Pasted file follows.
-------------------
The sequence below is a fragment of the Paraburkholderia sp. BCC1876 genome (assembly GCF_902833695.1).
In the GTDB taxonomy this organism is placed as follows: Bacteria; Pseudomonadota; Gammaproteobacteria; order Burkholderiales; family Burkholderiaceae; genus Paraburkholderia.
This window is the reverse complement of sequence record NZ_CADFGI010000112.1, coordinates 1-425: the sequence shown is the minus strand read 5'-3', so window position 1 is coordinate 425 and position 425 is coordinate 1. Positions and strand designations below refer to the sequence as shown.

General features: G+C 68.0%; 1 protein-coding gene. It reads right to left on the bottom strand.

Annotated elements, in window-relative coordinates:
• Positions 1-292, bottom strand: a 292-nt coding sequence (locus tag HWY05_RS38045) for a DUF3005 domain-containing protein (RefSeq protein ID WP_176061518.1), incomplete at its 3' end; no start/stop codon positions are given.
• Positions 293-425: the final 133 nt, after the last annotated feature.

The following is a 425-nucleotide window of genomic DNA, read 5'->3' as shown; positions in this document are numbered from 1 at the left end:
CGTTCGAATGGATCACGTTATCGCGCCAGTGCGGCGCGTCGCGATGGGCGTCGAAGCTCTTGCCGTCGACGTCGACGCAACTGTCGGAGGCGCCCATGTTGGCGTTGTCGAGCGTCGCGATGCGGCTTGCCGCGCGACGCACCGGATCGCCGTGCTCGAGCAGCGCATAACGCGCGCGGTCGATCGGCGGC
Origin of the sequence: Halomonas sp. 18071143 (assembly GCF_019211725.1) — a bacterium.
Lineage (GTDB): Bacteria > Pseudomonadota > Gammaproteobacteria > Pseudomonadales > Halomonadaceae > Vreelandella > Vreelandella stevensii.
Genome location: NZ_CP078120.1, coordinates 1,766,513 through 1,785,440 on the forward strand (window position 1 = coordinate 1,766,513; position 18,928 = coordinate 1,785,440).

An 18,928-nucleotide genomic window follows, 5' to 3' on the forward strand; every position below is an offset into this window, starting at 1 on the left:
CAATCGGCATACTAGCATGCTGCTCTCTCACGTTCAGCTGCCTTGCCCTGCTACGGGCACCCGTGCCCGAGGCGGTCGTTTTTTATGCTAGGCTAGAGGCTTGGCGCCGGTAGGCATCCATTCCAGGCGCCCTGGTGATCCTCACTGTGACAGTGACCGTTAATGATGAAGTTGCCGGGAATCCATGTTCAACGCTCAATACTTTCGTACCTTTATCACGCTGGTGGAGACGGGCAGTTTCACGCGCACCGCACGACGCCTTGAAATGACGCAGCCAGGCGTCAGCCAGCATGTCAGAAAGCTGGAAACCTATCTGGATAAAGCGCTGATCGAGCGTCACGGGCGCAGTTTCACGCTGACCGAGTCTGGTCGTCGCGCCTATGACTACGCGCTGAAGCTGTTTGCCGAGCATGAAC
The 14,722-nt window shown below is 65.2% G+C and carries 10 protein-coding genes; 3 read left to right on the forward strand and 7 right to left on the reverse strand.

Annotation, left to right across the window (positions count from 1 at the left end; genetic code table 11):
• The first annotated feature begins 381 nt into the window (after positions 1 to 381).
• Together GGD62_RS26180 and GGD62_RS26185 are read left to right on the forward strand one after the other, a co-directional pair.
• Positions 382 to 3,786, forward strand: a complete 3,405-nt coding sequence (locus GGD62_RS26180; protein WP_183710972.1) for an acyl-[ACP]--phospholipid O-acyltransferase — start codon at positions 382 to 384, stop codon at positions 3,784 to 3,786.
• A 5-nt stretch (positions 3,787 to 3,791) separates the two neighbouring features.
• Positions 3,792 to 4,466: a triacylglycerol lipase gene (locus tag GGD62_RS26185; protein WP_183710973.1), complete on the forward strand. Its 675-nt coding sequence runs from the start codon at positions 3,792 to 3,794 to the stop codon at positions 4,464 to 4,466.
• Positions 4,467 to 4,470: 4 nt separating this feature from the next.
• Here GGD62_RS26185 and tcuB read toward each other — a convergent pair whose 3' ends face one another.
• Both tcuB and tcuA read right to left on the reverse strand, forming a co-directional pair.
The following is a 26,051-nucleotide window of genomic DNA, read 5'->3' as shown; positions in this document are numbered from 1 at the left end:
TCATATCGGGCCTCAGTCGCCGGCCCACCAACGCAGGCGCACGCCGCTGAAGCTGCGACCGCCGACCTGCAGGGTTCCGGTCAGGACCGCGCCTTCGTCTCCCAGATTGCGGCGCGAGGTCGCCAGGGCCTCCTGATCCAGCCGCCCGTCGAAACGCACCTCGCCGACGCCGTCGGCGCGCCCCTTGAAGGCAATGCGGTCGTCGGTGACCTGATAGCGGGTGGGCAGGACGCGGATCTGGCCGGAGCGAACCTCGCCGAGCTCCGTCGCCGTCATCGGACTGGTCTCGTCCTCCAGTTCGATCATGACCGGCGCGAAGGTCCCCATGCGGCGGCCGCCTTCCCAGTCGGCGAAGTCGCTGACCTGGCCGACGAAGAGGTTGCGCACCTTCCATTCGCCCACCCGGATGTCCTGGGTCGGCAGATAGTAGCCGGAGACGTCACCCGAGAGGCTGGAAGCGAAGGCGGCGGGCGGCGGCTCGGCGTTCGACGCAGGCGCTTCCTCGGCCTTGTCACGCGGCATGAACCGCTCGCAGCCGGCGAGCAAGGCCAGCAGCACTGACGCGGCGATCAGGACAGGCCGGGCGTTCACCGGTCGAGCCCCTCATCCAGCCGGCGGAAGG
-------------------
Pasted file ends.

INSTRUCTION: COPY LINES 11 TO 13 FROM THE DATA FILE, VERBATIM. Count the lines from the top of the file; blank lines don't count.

Lineage (GTDB): Bacteria > Pseudomonadota > Gammaproteobacteria > Pseudomonadales > Halomonadaceae > Vreelandella > Vreelandella stevensii.
Genome location: NZ_CP078120.1, coordinates 1,766,513 through 1,785,440 on the forward strand (window position 1 = coordinate 1,766,513; position 18,928 = coordinate 1,785,440).

An 18,928-nucleotide genomic window follows, 5' to 3' on the forward strand; every position below is an offset into this window, starting at 1 on the left: